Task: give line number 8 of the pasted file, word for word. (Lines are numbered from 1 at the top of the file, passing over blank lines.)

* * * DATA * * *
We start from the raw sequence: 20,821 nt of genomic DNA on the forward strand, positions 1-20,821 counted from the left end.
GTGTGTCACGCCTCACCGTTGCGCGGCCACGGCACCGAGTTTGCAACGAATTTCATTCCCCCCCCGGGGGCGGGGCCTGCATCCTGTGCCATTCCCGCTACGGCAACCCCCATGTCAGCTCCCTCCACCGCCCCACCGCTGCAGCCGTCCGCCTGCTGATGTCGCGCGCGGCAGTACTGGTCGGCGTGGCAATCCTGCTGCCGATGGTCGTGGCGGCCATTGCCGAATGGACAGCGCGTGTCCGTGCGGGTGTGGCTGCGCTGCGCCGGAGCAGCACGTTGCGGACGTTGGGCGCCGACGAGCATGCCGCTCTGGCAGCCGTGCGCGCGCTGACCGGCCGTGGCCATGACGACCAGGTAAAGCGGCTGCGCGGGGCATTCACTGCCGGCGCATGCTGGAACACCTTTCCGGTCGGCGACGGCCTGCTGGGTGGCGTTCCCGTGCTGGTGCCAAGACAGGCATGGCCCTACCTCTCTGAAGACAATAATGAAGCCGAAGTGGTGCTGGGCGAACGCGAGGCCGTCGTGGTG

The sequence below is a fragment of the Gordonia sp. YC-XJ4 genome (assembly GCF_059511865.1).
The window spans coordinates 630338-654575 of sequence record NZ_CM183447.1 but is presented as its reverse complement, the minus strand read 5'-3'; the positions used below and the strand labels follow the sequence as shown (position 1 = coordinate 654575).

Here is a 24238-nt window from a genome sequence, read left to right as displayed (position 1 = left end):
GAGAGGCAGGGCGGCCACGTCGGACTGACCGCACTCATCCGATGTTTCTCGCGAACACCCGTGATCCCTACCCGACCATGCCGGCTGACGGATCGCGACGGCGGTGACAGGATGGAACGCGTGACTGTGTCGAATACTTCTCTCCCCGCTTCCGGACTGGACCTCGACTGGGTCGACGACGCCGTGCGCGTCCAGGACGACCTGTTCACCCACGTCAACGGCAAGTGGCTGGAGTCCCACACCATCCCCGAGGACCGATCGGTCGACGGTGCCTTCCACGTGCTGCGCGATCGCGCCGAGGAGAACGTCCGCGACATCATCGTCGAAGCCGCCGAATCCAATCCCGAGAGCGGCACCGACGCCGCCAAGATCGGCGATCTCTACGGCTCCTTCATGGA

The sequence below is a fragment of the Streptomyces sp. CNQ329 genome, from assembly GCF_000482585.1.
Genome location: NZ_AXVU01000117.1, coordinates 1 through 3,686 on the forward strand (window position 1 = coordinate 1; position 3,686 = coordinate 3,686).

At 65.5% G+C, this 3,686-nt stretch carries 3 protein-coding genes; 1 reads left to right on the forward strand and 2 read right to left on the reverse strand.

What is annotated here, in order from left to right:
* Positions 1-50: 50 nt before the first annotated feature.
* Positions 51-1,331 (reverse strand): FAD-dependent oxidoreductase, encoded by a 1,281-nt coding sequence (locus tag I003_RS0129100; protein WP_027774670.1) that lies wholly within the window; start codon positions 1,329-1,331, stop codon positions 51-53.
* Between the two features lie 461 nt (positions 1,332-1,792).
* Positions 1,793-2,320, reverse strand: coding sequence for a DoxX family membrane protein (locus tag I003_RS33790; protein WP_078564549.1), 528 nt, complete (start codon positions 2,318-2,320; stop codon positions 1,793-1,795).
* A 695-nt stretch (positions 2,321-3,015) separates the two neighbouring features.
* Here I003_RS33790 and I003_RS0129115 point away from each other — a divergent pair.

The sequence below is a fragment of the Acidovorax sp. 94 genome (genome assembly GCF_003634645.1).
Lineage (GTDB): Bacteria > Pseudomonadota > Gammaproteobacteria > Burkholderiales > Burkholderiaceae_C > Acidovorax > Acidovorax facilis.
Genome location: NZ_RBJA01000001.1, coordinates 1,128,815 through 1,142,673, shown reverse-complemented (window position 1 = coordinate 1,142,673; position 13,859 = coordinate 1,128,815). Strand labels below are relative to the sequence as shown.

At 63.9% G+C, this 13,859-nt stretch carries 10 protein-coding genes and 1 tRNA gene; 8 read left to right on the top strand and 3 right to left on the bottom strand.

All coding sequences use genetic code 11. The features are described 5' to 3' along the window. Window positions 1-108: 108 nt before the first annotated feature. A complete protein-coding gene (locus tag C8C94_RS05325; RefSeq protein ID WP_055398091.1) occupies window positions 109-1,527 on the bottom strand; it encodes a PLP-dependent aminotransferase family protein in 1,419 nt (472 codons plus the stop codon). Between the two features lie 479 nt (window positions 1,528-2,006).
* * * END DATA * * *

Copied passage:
Genome location: NZ_AXVU01000117.1, coordinates 1 through 3,686 on the forward strand (window position 1 = coordinate 1; position 3,686 = coordinate 3,686).